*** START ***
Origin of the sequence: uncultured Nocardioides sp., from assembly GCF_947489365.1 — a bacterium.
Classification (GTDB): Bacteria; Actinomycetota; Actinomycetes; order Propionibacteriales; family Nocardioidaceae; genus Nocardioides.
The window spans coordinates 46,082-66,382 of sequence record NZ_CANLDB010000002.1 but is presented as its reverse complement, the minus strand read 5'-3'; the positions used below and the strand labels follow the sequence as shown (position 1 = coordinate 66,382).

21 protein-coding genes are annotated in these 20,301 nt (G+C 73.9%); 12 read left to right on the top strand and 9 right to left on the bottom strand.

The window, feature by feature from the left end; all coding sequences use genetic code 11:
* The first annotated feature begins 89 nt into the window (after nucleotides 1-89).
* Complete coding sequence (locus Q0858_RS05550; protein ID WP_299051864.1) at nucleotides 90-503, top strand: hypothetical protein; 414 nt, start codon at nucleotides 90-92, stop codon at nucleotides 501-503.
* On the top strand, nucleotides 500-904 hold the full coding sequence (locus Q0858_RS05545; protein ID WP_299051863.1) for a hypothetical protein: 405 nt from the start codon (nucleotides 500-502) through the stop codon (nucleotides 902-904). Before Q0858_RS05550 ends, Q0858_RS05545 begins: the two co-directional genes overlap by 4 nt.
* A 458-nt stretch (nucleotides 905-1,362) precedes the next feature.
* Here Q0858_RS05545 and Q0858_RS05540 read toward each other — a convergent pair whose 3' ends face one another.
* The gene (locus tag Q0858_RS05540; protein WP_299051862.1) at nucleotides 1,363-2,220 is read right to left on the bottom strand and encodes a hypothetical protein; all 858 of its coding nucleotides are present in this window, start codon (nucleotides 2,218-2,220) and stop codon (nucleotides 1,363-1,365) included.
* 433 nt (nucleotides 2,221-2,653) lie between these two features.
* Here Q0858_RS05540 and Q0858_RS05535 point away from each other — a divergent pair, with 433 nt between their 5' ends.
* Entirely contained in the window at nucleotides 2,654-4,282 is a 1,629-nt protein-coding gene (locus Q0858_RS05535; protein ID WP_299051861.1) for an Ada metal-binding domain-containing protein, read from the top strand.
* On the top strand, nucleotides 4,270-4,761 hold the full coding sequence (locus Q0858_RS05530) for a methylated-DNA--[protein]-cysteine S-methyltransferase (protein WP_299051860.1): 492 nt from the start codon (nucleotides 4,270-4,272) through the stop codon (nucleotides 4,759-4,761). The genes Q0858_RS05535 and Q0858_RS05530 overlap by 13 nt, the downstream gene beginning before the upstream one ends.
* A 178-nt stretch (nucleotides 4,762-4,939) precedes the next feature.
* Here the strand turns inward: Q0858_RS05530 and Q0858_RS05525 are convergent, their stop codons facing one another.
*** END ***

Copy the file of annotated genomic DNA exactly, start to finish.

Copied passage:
Origin of the sequence: uncultured Nocardioides sp., from assembly GCF_947489365.1 — a bacterium.
Classification (GTDB): Bacteria; Actinomycetota; Actinomycetes; order Propionibacteriales; family Nocardioidaceae; genus Nocardioides.
The window spans coordinates 46,082-66,382 of sequence record NZ_CANLDB010000002.1 but is presented as its reverse complement, the minus strand read 5'-3'; the positions used below and the strand labels follow the sequence as shown (position 1 = coordinate 66,382).

21 protein-coding genes are annotated in these 20,301 nt (G+C 73.9%); 12 read left to right on the top strand and 9 right to left on the bottom strand.

The window, feature by feature from the left end; all coding sequences use genetic code 11:
* The first annotated feature begins 89 nt into the window (after nucleotides 1-89).
* Complete coding sequence (locus Q0858_RS05550; protein ID WP_299051864.1) at nucleotides 90-503, top strand: hypothetical protein; 414 nt, start codon at nucleotides 90-92, stop codon at nucleotides 501-503.
* On the top strand, nucleotides 500-904 hold the full coding sequence (locus Q0858_RS05545; protein ID WP_299051863.1) for a hypothetical protein: 405 nt from the start codon (nucleotides 500-502) through the stop codon (nucleotides 902-904). Before Q0858_RS05550 ends, Q0858_RS05545 begins: the two co-directional genes overlap by 4 nt.
* A 458-nt stretch (nucleotides 905-1,362) precedes the next feature.
* Here Q0858_RS05545 and Q0858_RS05540 read toward each other — a convergent pair whose 3' ends face one another.
* The gene (locus tag Q0858_RS05540; protein WP_299051862.1) at nucleotides 1,363-2,220 is read right to left on the bottom strand and encodes a hypothetical protein; all 858 of its coding nucleotides are present in this window, start codon (nucleotides 2,218-2,220) and stop codon (nucleotides 1,363-1,365) included.
* 433 nt (nucleotides 2,221-2,653) lie between these two features.
* Here Q0858_RS05540 and Q0858_RS05535 point away from each other — a divergent pair, with 433 nt between their 5' ends.
* Entirely contained in the window at nucleotides 2,654-4,282 is a 1,629-nt protein-coding gene (locus Q0858_RS05535; protein ID WP_299051861.1) for an Ada metal-binding domain-containing protein, read from the top strand.
* On the top strand, nucleotides 4,270-4,761 hold the full coding sequence (locus Q0858_RS05530) for a methylated-DNA--[protein]-cysteine S-methyltransferase (protein WP_299051860.1): 492 nt from the start codon (nucleotides 4,270-4,272) through the stop codon (nucleotides 4,759-4,761). The genes Q0858_RS05535 and Q0858_RS05530 overlap by 13 nt, the downstream gene beginning before the upstream one ends.
* A 178-nt stretch (nucleotides 4,762-4,939) precedes the next feature.
* Here the strand turns inward: Q0858_RS05530 and Q0858_RS05525 are convergent, their stop codons facing one another.